The expert panel met for the first time on May 24 at Thiruvananthapuram. It recommended that pre-dredging and post-dredging surveys be carried out to evaluate the shoreline changes. As a follow-up, the committee toured the coastal villages close to the proposed Vizhinjam port on June 26 and 29.
“The panel will continuously monitor the shoreline, and study the dynamics of erosion and accretion till the construction completes,” said Professor Ramachandran.
The half-yearly compliance report for October 2016 to March 2017 submitted by the Vizhinjam International Seaport Limited to the environment ministry said no erosion has been observed on the shoreline so far. It promised to undertake shoreline monitoring and protection measures for mitigation but added that no such need has arisen, as on March 31, 2017.
Vizhinjam has a long history of beach erosion. The first breakwater in Kerala came up here in the early 1970s as part of the fishing harbour construction. It changed the sand movement ecosystem. Beaches eroded in villages on the north side of the breakwater, including Panathura and Poonthura, while villages on the south experienced accretion, said AJ Vijayan, the founder-member of the National Fish Workers’ Forum, a union for small and traditional fish workers.
Sand and sediments move south to north during monsoon. When the breakwater obstructs this natural movement, sand and sediments tend to stay on the southern side of the structure, resulting in accretion on the south and erosion on the north.
“Nobody knew that the breakwater caused shoreline changes in the 1970s,” said Vijayan, who was born and raised in Vizhinjam. He was one of the petitioners who approached the National Green Tribunal with a plea to cancel the clearances given to the Vizhinjam port.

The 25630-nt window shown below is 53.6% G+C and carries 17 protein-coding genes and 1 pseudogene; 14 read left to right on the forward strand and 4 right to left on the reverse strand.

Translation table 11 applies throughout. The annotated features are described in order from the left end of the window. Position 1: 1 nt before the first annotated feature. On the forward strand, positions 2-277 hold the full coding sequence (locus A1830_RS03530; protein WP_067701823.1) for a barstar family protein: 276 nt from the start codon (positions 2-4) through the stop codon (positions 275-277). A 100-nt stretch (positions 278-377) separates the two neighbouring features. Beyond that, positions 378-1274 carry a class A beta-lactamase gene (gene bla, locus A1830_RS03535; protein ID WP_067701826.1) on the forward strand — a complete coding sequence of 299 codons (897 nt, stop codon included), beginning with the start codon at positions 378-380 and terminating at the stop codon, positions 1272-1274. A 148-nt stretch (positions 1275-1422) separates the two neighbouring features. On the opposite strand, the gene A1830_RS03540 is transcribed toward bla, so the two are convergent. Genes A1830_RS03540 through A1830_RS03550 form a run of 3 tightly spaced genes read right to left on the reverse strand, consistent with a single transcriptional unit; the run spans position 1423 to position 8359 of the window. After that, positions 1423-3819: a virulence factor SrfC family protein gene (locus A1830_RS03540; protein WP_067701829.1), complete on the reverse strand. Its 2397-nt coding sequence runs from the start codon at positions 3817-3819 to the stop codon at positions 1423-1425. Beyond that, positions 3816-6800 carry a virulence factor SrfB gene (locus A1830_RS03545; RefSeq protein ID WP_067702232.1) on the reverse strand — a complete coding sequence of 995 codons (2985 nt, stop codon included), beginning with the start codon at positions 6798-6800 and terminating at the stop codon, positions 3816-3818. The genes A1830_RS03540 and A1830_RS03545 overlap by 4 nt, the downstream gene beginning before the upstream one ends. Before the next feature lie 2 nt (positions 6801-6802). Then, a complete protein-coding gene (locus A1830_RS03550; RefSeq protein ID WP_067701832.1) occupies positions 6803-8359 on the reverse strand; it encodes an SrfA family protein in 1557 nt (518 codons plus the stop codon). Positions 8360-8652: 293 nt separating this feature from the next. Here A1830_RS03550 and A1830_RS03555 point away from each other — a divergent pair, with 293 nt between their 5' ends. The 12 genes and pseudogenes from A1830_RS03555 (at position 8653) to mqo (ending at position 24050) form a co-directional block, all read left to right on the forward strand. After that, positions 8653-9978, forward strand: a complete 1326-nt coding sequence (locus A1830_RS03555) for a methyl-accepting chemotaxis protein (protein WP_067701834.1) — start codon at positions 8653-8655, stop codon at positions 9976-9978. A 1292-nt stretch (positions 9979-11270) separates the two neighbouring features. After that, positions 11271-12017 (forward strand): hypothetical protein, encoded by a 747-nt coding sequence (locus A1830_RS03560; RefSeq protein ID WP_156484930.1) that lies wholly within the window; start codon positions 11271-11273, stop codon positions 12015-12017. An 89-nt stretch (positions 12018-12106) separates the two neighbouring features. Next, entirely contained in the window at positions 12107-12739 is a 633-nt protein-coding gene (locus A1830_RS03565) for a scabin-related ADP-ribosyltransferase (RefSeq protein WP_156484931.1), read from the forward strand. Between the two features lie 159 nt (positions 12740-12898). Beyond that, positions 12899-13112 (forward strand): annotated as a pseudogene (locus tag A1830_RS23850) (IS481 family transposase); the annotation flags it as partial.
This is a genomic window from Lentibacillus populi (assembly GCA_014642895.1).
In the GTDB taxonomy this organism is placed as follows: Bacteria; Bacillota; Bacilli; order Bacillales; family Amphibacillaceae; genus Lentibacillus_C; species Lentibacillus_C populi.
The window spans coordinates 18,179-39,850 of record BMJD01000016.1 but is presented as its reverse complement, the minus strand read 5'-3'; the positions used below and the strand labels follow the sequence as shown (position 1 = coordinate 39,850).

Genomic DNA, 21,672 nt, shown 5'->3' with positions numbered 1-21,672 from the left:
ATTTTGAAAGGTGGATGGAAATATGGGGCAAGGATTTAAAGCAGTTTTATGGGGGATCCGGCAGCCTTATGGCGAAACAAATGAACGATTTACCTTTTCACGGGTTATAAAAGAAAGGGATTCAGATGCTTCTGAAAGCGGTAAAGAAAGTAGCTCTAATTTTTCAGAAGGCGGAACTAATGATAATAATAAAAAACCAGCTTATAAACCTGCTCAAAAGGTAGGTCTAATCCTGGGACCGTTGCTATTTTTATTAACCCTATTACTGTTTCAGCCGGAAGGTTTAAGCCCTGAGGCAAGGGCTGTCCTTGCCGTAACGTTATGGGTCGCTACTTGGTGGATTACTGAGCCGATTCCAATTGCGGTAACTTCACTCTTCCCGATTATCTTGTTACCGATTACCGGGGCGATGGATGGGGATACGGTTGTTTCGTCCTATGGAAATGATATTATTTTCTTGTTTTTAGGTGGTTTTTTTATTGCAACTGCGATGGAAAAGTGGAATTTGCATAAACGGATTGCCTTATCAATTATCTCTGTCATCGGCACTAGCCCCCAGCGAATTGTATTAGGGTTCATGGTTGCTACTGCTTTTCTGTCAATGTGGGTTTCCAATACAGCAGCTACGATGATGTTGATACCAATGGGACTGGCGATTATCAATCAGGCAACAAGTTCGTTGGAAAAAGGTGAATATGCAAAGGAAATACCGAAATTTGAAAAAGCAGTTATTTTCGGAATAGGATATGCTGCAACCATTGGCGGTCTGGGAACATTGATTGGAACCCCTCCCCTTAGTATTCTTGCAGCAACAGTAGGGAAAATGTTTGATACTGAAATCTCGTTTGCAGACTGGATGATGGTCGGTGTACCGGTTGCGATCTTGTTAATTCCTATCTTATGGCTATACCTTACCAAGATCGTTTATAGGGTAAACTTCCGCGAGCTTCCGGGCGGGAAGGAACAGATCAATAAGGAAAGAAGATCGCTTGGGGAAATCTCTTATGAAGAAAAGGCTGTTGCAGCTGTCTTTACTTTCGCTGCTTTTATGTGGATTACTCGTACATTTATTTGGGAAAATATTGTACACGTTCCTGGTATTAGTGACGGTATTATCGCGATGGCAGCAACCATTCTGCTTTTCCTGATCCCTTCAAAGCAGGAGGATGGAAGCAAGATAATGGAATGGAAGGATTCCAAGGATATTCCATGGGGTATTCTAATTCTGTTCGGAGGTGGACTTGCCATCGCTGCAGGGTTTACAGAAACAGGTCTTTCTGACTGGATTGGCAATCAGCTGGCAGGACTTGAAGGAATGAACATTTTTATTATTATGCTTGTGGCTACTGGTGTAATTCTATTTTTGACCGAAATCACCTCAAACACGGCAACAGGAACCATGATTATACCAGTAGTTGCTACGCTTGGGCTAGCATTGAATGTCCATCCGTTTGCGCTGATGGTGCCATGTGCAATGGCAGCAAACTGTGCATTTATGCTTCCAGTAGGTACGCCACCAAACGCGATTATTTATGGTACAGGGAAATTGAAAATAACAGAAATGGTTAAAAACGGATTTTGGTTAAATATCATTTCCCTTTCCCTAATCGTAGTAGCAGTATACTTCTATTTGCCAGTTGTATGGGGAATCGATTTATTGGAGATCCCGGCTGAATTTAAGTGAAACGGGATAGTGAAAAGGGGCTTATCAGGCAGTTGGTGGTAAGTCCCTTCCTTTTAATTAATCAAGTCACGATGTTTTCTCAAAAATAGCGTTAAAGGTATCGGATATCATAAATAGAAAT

Vijayan said the tribunal’s order indicated that beach erosion might happen during the port construction. He pointed out that the order said: “appropriate steps, both engineering and otherwise, shall be taken by the project proponent if coastal erosion within 10km of the project site is observed based on the shoreline studies. These measures have to be carried out as per the suggestions of the expert committee.”
“The threats are for real. But the judiciary was not convinced of our arguments,” he added.
The Environment Impact Assessment Guidelines for Ports and Harbours, prepared by the National Institute of Ocean Technology for the Department of Ocean Development in 2010, says: “breakwater construction could result in major shoreline changes as well as alter the hydraulic characteristics resulting in major impacts like accretion and erosion.” In its section dealing with mitigation measures, the guidelines advocate coastal protection measures by way of construction of groynes or sand bypassing.
But researchers say one of the main reasons for sea erosion in Kerala is the construction of structures like seawalls, breakwaters and groynes along the coast. While breakwaters are constructed in the middle of the sea, the groyne is a small structure built along the shore to prevent beach erosion. Researchers say all the structures have aggravated the erosion by disrupting the natural movement of sediment.
A 2010 study by the National Centre for Sustainable Coastal Management found that as many as 106 groynes and 25 breakwaters have been constructed along 310 km – nearly half of Kerala’s coastline. It noted that human intervention was visible in about 63.02% of Kerala coast, while only 37% of the coast could be called as ‘no intervention coast’.
The study warned that any attempt to halt the natural sediment movement using hard structures would result in the disappearance of beaches. The study advised that proper precautions must be taken prior to erecting any structure along vulnerable coastal stretches.
Despite the warning, breakwater and groynes continue to be constructed along Kerala’s coast.
Robert Panipilla, the founder of Friends of Marine Life, a Valiyathura-based civil society initiative that works among fisherpeople, said, “The governments do not think about the ecological impacts caused by these structures. They just want to fool people.”
Said Professor Ramachandran: “It is time we use bio-shields such as mangrove that do not require much maintenance.”
‘No other option’
With many families moving out of the village after their homes were damaged, Valiyathura is a deserted beach now. Stray dogs, who feast upon the rotten food and pieces of dry fish scattered on the ground, have found shelters in the ruins of the homes. Boulders from the collapsed sea wall had blocked the narrow untarred roads that connected Valiyathura and neighbouring Bimapalli.
Anil Babu, the fisherman, said Valiyathura can be preserved only by constructing a breakwater. “I know its environmental impact, but we don’t have any other option. Hope the groyne can save us for now.”
Featured Image Credits: Pixabay